Your article of July 22, 2002 "Bankers Quietly Pursuing Option for State Charters to Change Tax Status" accurately points out that LLC income is not taxed at the entity level but is passed through and taxed to the company's shareholders. That is, the income is taxed only once whereas a regular, or "C" corporation, financial institution's income is taxed both at the corporate level and at the shareholder level.
The American Bankers Association spokesperson's statement in that article that the proposed change to allow state- chartered banks to organize as LLCs "does not reduce taxes at all" is not accurate. Indeed, elimination of the corporate level of tax, and the attendant savings, is a significant factor in the choice of entity decision. According to CUNA's Economics Department analysis of Call Report data and other information, elimination of the corporate level tax allows the shareholders of a Subchapter S banks to pay approximately 40% less income tax.
Congressional tax writers have had some sympathy for the banking industry's argument for expanding the Sub S tax rules to better accommodate banks based on the premise that they are not allowed to become limited liability companies. Allowing state-chartered banks to choose the LLC status would certainly reduce the income taxes paid by such entities.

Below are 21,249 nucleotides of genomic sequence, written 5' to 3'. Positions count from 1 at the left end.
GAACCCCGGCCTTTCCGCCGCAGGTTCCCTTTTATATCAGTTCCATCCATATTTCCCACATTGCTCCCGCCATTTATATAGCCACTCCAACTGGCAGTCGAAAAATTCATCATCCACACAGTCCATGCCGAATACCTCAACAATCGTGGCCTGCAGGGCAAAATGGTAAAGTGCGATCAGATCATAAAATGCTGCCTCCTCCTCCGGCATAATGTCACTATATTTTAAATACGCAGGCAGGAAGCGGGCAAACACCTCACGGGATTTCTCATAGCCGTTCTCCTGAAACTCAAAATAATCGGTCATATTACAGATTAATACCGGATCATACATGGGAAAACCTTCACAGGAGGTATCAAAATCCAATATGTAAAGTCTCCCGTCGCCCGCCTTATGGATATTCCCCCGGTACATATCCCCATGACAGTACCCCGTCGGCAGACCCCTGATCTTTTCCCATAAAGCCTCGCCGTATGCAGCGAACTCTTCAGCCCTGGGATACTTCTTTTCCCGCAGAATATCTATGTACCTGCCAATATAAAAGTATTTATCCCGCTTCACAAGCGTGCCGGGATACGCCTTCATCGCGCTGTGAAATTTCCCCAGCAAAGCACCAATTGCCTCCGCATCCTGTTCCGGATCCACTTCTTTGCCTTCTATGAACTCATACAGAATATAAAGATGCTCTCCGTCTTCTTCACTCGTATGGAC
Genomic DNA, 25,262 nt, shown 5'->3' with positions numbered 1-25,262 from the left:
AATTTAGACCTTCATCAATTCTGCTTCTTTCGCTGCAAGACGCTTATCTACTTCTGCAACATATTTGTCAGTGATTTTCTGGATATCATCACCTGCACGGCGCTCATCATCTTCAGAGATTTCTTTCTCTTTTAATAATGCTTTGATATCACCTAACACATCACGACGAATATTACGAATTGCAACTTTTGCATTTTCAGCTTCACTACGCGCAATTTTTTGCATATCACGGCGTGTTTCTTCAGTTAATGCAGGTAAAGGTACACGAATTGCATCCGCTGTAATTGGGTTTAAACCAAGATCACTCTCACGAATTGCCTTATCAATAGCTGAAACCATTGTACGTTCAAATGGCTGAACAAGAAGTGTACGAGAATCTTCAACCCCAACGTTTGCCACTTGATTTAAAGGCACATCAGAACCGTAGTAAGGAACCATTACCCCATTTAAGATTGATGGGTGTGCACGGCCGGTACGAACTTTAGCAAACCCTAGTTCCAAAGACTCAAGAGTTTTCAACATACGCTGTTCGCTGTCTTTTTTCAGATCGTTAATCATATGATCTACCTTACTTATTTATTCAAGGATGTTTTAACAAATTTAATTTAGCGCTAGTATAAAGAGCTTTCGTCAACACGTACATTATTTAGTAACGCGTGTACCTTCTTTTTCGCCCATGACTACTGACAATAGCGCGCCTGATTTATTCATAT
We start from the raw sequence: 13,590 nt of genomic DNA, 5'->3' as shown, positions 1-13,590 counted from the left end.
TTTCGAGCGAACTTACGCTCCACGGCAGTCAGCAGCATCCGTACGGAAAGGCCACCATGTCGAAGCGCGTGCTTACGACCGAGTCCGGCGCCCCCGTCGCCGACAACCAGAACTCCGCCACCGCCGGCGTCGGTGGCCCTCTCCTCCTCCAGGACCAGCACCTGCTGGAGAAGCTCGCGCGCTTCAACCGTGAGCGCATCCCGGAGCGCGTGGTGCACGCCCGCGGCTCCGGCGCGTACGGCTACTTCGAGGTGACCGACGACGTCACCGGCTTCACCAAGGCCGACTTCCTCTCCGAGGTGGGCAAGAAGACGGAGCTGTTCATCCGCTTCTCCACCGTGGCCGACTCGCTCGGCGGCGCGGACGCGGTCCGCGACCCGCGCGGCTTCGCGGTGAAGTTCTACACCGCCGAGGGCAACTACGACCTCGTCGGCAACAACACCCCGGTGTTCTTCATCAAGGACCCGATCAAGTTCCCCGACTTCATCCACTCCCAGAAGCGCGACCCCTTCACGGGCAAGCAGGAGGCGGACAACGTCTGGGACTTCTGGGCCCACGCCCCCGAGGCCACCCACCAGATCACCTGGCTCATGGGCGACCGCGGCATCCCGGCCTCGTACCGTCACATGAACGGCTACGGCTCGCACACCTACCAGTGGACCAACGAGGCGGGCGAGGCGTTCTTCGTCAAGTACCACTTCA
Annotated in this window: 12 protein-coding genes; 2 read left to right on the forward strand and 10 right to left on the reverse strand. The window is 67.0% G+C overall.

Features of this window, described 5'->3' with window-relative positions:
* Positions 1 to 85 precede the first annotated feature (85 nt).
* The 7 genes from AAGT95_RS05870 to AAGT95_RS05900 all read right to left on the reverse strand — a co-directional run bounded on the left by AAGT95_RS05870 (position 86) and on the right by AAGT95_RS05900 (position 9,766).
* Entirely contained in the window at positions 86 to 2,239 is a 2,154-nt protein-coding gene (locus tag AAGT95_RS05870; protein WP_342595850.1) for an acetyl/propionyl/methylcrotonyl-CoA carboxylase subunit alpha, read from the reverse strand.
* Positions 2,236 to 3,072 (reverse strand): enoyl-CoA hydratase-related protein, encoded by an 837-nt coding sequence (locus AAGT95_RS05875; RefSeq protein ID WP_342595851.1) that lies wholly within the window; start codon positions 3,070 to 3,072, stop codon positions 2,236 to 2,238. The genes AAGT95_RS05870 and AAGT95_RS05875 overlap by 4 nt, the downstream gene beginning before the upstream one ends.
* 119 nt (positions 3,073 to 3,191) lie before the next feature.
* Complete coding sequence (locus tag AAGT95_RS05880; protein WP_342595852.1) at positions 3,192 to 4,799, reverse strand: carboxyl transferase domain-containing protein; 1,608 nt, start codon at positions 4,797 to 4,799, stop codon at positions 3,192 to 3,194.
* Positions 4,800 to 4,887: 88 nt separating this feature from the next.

Moreover, the reported comments of Comptroller of the Currency John D. Hawke are interesting when considered in connection with past industry efforts to "tax credit unions." Comptroller Hawke's observation that the FDIC was being used as a "pawn" by the bankers in attempting to expand the LLC rules gives strong support to the view that their successful lobbying efforts with respect to exempting eligible banks from corporate income taxation effectively removes taxation of not-for-profit credit unions from further discussion.
J. Leon Peace, Jr., Esq.
Tax Manager, CUNA
Credit Union National Association
Washington, DC 20004